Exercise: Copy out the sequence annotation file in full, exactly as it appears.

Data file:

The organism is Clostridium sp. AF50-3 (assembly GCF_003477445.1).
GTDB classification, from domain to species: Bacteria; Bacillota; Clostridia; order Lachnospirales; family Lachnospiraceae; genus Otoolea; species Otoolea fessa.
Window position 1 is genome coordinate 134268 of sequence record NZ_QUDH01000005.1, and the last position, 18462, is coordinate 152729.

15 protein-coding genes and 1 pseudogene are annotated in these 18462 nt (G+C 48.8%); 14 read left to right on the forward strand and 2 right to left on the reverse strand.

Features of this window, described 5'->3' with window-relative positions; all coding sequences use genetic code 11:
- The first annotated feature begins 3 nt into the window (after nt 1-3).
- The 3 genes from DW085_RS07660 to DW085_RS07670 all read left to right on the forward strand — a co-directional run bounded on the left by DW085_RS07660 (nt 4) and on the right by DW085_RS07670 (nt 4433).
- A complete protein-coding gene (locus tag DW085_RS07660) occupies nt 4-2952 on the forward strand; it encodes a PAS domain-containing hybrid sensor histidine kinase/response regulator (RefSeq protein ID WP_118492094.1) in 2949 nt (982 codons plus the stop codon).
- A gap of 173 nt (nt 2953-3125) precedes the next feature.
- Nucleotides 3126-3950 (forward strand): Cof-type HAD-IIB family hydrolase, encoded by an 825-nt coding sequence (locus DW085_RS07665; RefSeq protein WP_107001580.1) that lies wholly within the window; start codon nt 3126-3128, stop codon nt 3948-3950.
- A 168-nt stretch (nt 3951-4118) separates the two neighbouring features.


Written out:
The organism is Clostridium sp. AF50-3 (assembly GCF_003477445.1).
GTDB classification, from domain to species: Bacteria; Bacillota; Clostridia; order Lachnospirales; family Lachnospiraceae; genus Otoolea; species Otoolea fessa.
Window position 1 is genome coordinate 134268 of sequence record NZ_QUDH01000005.1, and the last position, 18462, is coordinate 152729.

15 protein-coding genes and 1 pseudogene are annotated in these 18462 nt (G+C 48.8%); 14 read left to right on the forward strand and 2 right to left on the reverse strand.

Features of this window, described 5'->3' with window-relative positions; all coding sequences use genetic code 11:
- The first annotated feature begins 3 nt into the window (after nt 1-3).
- The 3 genes from DW085_RS07660 to DW085_RS07670 all read left to right on the forward strand — a co-directional run bounded on the left by DW085_RS07660 (nt 4) and on the right by DW085_RS07670 (nt 4433).
- A complete protein-coding gene (locus tag DW085_RS07660) occupies nt 4-2952 on the forward strand; it encodes a PAS domain-containing hybrid sensor histidine kinase/response regulator (RefSeq protein ID WP_118492094.1) in 2949 nt (982 codons plus the stop codon).
- A gap of 173 nt (nt 2953-3125) precedes the next feature.
- Nucleotides 3126-3950 (forward strand): Cof-type HAD-IIB family hydrolase, encoded by an 825-nt coding sequence (locus DW085_RS07665; RefSeq protein WP_107001580.1) that lies wholly within the window; start codon nt 3126-3128, stop codon nt 3948-3950.
- A 168-nt stretch (nt 3951-4118) separates the two neighbouring features.